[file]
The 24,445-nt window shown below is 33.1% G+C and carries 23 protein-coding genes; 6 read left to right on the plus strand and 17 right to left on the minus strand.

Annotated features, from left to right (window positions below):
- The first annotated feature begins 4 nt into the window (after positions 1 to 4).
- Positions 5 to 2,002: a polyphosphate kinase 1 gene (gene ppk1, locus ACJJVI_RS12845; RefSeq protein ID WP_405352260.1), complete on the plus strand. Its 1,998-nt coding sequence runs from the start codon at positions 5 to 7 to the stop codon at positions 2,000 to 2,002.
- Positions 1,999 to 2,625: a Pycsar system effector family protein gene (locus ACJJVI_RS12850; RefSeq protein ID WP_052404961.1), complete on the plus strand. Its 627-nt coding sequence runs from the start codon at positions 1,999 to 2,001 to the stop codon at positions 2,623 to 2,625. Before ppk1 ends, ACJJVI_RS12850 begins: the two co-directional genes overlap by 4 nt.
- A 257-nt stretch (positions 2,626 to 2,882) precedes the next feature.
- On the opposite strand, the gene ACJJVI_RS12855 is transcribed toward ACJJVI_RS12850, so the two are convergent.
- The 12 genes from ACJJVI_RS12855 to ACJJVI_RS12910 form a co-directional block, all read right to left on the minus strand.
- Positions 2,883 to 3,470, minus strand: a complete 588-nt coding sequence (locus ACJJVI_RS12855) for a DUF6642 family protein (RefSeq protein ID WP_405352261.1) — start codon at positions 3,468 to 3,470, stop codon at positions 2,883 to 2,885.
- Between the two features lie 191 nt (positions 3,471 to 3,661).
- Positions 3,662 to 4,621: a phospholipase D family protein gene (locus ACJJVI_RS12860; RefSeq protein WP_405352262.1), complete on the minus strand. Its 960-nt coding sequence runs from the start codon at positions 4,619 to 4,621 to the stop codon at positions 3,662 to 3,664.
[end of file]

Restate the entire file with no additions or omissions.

The 24,445-nt window shown below is 33.1% G+C and carries 23 protein-coding genes; 6 read left to right on the plus strand and 17 right to left on the minus strand.

Annotated features, from left to right (window positions below):
- The first annotated feature begins 4 nt into the window (after positions 1 to 4).
- Positions 5 to 2,002: a polyphosphate kinase 1 gene (gene ppk1, locus ACJJVI_RS12845; RefSeq protein ID WP_405352260.1), complete on the plus strand. Its 1,998-nt coding sequence runs from the start codon at positions 5 to 7 to the stop codon at positions 2,000 to 2,002.
- Positions 1,999 to 2,625: a Pycsar system effector family protein gene (locus ACJJVI_RS12850; RefSeq protein ID WP_052404961.1), complete on the plus strand. Its 627-nt coding sequence runs from the start codon at positions 1,999 to 2,001 to the stop codon at positions 2,623 to 2,625. Before ppk1 ends, ACJJVI_RS12850 begins: the two co-directional genes overlap by 4 nt.
- A 257-nt stretch (positions 2,626 to 2,882) precedes the next feature.
- On the opposite strand, the gene ACJJVI_RS12855 is transcribed toward ACJJVI_RS12850, so the two are convergent.
- The 12 genes from ACJJVI_RS12855 to ACJJVI_RS12910 form a co-directional block, all read right to left on the minus strand.
- Positions 2,883 to 3,470, minus strand: a complete 588-nt coding sequence (locus ACJJVI_RS12855) for a DUF6642 family protein (RefSeq protein ID WP_405352261.1) — start codon at positions 3,468 to 3,470, stop codon at positions 2,883 to 2,885.
- Between the two features lie 191 nt (positions 3,471 to 3,661).
- Positions 3,662 to 4,621: a phospholipase D family protein gene (locus ACJJVI_RS12860; RefSeq protein WP_405352262.1), complete on the minus strand. Its 960-nt coding sequence runs from the start codon at positions 4,619 to 4,621 to the stop codon at positions 3,662 to 3,664.